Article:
The next morning I went about everything – getting dressed, making your breakfast, everything – wondering if in the long run it really mattered that you and Theresa was seeing each other behind mine and Ed’s back. Did I really, really care? More important, had I loved you in the first place? Enough to marry you, I reckon. But I wasn’t even sure about that. You was good-looking enough when I met you. Had that hard McMillan jawline. And was put together well-enough. Looked good and solid in a military man’s uniform. Sort of like Gary Cooper but a few notches down. But it takes more than good looks for a good woman to love a man, really love him. To find him good enough for her love so she loves him for keeps. You worked hard. Always had. And went to church, till right recently. Least-ways you’d been baptized and didn’t cuss all that much. Now and then. But not enough to give offense to a Christian girl or her daddy. But you was peculiar. Still are peculiar. Going off by yourself so much, even here in the house, when I’m here nearby and might like to talk to you. You go to the kitchen and set at the table like it’s suppertime, when it’s not, not for hours. Or on the porch. Never ask me to come and set out there with you. What are you doing by yourself, Bert? Thinking? And thinking of what? Other women? Theresa Whitley?

Well, it’s a new day, Bert McMillan, and I done put away my wondering and my worrying. Done shut out the whispering of others and what they might mean. I roused myself this morning, fixed your breakfast, seen you off to the mill, then left this house in the very blaze of the hot summer sun and walked right down to Ed and Theresa’s. Didn’t say a word to nobody. Didn’t have words in me good enough to say how I felt, just powerful-feeling anger and righteousness. Went up Ed and Theresa’s front porch. Didn’t knock at the door. We don’t knock, you know. We kinfolk. We just go on in. So I went on in. Theresa was at the kitchen sink doing her dishes.

“Hey!” I says.

She turns and sees me and wipes her hands on her apron. She knows something’s up. “You all right?” she says.

“No,” I says back and without saying nothing else grab holt of her pretty brown hair and yank it so hard she hollers. But I don’t let go. No sir. I ain’t done with her yet. She’s a-yelping like a bitch in heat, and I just keep holt of her by the scalp and move the both of us toward the front door. It’s like we’re locked together, hand to head, with no chance of getting loose from one another. Pretty soon I turn and haul her behind me like I would a bag of garbage I was carrying out to the curb. We going outdoors. I want the whole of Byrd Street, as many people as who might be outside right then, to see what a Jezebel looks like. A genuine Bathsheba. The whore of Babylon! Don’t need to go to the movie show to see her. Don’t need no Barbara Stanwyck or Bette Davis. Here’s a real-life one right here in Compton. South Carolina! All you got to do is turn and look-see. Get you a eye full.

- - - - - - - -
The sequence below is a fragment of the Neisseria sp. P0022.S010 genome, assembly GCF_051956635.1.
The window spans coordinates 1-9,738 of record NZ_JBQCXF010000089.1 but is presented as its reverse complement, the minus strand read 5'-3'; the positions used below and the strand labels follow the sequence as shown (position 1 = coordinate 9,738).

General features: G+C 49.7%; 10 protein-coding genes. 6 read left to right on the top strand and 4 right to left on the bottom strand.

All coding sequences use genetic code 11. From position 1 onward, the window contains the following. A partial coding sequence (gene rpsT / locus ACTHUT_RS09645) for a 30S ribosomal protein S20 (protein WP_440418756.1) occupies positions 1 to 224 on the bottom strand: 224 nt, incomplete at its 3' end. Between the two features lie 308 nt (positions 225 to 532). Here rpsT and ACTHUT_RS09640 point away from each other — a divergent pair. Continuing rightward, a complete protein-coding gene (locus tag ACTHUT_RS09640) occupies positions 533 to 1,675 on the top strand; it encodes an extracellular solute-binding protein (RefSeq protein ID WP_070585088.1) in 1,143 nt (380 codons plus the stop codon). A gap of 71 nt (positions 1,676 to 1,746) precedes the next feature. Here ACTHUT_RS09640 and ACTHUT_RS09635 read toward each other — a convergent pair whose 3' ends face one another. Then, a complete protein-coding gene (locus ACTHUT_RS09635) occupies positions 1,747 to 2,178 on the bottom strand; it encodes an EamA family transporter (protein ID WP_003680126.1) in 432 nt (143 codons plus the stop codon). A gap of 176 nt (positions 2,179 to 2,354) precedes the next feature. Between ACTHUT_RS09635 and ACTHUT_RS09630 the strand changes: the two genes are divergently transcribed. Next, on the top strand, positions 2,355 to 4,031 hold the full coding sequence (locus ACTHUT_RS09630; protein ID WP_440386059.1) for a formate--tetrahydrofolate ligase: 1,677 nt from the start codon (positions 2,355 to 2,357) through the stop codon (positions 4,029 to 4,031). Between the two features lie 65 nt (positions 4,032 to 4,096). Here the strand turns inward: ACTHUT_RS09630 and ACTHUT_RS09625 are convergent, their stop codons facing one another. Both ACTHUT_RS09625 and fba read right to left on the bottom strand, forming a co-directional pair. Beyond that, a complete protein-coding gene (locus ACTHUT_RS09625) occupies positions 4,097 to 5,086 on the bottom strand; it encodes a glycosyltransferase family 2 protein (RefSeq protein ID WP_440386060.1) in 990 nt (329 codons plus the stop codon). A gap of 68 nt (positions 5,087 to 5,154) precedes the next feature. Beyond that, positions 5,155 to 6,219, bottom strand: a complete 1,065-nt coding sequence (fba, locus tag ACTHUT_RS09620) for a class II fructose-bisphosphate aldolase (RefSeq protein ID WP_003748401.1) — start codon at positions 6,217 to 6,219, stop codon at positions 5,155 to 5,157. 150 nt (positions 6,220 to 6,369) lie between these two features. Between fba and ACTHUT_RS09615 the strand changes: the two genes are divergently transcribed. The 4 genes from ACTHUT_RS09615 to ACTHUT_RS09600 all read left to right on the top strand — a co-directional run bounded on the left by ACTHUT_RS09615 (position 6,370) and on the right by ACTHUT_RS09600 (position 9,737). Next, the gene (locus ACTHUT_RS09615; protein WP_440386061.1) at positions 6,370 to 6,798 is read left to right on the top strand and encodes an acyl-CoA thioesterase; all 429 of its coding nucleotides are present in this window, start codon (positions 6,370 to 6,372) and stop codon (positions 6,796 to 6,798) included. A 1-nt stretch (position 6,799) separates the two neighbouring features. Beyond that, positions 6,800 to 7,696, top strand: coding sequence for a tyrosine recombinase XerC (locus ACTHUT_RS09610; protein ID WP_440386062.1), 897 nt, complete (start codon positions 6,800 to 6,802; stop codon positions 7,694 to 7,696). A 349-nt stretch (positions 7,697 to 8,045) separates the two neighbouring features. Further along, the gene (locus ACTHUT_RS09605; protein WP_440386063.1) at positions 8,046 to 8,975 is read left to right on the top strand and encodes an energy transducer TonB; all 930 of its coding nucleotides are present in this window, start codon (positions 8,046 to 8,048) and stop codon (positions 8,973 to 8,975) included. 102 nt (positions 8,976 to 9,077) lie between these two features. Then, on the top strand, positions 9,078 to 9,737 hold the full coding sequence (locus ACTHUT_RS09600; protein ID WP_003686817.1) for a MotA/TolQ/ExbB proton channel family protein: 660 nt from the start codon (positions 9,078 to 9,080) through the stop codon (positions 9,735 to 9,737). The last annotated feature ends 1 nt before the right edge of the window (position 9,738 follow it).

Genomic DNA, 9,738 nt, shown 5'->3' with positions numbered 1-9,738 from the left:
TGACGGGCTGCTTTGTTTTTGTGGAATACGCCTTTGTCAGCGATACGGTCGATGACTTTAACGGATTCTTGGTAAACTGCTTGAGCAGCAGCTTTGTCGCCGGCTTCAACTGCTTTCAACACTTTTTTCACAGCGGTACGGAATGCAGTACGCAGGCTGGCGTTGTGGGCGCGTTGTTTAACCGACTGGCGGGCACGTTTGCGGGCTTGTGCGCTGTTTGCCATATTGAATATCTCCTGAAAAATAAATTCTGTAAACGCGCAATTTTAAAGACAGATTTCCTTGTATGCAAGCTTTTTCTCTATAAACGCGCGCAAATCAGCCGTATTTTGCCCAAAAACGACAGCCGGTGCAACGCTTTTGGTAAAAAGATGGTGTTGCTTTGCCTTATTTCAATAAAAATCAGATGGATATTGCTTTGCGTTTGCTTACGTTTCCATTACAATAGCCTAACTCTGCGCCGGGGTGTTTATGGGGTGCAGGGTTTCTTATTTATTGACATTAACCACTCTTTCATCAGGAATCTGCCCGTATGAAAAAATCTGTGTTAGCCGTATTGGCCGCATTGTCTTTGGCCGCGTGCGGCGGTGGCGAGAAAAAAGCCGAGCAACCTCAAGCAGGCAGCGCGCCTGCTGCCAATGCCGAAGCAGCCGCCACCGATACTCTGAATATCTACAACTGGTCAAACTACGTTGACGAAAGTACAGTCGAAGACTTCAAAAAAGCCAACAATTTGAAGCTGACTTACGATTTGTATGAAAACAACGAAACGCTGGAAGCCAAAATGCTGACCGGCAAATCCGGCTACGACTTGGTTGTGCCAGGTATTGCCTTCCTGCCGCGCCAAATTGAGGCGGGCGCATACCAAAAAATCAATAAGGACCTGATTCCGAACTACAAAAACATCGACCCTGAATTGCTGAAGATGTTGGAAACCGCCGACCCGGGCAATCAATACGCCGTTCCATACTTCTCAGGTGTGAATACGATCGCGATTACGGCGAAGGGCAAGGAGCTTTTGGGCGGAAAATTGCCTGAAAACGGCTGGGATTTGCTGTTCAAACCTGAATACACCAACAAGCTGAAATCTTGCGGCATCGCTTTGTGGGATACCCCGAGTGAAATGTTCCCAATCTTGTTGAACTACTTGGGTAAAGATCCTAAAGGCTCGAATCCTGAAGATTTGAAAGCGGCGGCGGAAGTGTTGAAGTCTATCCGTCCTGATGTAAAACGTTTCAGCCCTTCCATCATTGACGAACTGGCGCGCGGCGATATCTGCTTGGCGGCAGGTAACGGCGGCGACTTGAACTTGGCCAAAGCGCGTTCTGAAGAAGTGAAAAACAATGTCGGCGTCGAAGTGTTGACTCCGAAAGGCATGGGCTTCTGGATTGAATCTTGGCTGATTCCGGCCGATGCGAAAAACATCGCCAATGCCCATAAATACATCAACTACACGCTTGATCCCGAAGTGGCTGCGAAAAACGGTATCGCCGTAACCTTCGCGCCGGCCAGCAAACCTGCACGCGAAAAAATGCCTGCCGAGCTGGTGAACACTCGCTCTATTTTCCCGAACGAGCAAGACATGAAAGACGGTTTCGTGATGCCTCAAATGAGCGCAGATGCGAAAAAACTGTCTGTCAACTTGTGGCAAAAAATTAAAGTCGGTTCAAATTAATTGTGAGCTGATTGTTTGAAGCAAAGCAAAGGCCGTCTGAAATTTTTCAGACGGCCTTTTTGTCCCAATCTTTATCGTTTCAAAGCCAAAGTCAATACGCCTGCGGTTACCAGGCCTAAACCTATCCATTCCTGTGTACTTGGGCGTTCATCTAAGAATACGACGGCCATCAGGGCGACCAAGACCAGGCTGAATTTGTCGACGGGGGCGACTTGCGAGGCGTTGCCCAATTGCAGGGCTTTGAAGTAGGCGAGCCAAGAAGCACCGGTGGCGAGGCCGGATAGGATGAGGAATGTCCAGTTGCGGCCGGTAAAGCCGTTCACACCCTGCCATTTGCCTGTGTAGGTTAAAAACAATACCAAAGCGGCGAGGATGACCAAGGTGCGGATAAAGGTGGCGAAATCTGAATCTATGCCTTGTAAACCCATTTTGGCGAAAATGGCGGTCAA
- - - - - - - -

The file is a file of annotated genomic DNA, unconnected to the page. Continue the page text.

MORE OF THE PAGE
I get her and me out to the front yard and set down in the grass, right plumb near the edge of the road, hoping to God as many cars as there is in Compton would drive by and see us. Miss Jennilee Gentry’s on her front porch in her rocking chair, spitting snuff through her first two fingers now and then and watching it land in the dirt. She probably thinks me and Theresa has done gone crazy, acting like a couple of younguns in the grass. Which is fine. We are crazy. At least I am, crazy with hate for a woman I thought I could trust.

I’m on the ground, and I pull down Theresa across my lap. She’s short but a little stocky, so it hurts some. But I don’t care. It’s a good hurt. A righteous hurt. I pull up her dress so her bloomers shows, and I set about whupping the tar out of your little girlfriend, like she’s a youngun that’s done something awful wrong. She’s worse than that in my book. Miss Gentry’s done stood up by now to make sure she’s seeing what she’s seeing and it ain’t the sweet-tasting Checkerberry put fool notions in front of her eyes. She don’t know whether to laugh or call the law or what. “It’s all right, Jennilee,” I says to her. “She’s earned it. And if you stick around till about five o’clock, you’ll see Bert McMillan get hissen too.”

I ain’t going to hit you, Bert. Not now leastways. The notion might take me later. But not now. That’s just something I said to Jennilee to make for a better show. You might have a weak conscience, but you still got strong hands, and if you hit me with them, I’d have to kill you, I reckon. For a man that lays a hand on me won’t be a live man for very long afterward. Nah. I ain’t going to touch you. And you ain’t touching me either. Ever again. Long as we live together. Your woman-touching days is over and done with.